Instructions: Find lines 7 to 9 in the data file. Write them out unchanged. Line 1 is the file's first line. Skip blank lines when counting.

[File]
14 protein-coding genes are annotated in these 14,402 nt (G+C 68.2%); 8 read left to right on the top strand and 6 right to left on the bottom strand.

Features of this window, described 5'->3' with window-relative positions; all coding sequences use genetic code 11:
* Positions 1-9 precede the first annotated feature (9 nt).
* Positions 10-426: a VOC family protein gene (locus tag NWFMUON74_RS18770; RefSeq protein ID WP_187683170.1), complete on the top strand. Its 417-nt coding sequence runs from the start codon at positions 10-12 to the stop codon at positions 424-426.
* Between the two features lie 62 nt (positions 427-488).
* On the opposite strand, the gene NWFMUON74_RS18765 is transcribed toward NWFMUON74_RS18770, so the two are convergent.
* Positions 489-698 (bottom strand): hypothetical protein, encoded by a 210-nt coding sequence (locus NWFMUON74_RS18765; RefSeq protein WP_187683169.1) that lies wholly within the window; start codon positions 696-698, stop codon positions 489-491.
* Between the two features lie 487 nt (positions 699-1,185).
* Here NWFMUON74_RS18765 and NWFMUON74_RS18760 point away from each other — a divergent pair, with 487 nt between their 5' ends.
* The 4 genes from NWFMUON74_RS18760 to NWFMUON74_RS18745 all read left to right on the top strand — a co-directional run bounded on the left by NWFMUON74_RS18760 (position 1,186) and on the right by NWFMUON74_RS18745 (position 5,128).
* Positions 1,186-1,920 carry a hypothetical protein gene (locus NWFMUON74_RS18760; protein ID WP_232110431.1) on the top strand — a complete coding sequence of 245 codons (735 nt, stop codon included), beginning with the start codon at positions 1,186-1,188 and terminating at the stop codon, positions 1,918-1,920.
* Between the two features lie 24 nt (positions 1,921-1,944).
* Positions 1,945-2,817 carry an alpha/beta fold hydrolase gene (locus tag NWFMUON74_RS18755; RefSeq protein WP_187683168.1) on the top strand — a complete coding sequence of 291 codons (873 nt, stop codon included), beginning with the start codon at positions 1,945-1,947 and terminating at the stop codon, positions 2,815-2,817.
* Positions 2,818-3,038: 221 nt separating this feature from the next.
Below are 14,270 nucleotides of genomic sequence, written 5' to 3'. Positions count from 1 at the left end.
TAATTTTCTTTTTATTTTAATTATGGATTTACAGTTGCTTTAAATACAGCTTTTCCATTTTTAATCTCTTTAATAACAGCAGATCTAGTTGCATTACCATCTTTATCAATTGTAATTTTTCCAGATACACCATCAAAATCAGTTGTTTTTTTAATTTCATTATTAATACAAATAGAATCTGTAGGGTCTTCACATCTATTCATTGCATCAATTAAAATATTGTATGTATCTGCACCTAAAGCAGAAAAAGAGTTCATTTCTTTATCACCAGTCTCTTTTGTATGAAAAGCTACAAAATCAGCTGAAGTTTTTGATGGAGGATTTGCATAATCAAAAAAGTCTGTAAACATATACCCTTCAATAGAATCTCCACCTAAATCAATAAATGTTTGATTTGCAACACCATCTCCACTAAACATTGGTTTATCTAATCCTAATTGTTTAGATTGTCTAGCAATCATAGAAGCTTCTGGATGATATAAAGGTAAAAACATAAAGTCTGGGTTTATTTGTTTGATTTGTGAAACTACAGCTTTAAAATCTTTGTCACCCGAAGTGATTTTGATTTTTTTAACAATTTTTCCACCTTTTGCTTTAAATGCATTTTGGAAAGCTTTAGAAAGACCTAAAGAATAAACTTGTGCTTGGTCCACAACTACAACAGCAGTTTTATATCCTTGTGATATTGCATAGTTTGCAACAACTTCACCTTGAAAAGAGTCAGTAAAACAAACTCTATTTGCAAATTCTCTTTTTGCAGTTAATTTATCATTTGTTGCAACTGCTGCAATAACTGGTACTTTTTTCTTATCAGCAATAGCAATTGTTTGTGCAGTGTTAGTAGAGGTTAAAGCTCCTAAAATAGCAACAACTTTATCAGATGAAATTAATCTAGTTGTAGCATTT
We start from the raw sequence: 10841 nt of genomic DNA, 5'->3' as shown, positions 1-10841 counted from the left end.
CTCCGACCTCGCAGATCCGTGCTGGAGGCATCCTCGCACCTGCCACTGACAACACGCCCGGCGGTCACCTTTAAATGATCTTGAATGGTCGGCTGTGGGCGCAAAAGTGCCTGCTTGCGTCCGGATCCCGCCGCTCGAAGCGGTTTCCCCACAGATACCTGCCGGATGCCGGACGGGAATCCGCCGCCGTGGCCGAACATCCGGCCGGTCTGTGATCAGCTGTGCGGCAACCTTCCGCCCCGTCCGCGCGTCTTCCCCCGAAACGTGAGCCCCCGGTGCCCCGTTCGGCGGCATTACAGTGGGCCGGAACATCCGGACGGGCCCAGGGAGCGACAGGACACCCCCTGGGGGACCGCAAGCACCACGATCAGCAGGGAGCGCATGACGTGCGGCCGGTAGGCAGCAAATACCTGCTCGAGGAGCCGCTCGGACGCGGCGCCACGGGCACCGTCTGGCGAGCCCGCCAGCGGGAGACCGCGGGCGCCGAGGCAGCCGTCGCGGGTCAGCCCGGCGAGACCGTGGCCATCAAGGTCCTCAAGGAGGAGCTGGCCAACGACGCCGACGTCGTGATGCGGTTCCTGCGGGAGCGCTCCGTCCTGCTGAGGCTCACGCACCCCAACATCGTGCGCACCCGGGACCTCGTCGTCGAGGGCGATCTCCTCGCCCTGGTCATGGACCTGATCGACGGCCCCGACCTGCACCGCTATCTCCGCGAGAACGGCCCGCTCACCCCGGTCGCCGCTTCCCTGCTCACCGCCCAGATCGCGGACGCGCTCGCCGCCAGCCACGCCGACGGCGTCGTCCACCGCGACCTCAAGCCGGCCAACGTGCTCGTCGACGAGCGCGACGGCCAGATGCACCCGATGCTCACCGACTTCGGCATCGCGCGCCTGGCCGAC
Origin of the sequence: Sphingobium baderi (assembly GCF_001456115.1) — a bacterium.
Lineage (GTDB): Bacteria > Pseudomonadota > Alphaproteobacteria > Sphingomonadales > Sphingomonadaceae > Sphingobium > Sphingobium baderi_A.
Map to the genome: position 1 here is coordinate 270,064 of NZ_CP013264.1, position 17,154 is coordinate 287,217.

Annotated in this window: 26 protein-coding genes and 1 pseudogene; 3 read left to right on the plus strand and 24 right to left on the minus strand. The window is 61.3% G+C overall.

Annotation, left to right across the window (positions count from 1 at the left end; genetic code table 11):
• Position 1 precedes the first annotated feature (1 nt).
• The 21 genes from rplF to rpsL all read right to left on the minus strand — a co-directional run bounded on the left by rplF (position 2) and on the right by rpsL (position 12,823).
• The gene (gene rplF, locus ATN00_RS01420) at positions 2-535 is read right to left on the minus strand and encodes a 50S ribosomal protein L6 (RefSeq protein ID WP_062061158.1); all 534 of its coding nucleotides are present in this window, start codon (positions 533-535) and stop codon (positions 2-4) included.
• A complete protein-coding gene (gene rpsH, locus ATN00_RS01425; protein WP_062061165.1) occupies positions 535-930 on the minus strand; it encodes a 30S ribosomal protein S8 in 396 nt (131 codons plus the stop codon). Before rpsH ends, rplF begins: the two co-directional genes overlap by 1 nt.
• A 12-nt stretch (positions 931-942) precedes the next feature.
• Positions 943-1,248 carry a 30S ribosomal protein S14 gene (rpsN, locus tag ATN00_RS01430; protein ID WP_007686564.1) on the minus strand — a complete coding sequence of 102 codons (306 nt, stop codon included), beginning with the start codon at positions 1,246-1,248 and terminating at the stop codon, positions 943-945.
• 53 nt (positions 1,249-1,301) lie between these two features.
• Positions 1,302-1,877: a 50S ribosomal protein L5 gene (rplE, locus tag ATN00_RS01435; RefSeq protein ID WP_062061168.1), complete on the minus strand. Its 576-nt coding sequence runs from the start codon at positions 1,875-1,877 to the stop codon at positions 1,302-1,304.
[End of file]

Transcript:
* Positions 489-698 (bottom strand): hypothetical protein, encoded by a 210-nt coding sequence (locus NWFMUON74_RS18765; RefSeq protein WP_187683169.1) that lies wholly within the window; start codon positions 696-698, stop codon positions 489-491.
* Between the two features lie 487 nt (positions 699-1,185).
* Here NWFMUON74_RS18765 and NWFMUON74_RS18760 point away from each other — a divergent pair, with 487 nt between their 5' ends.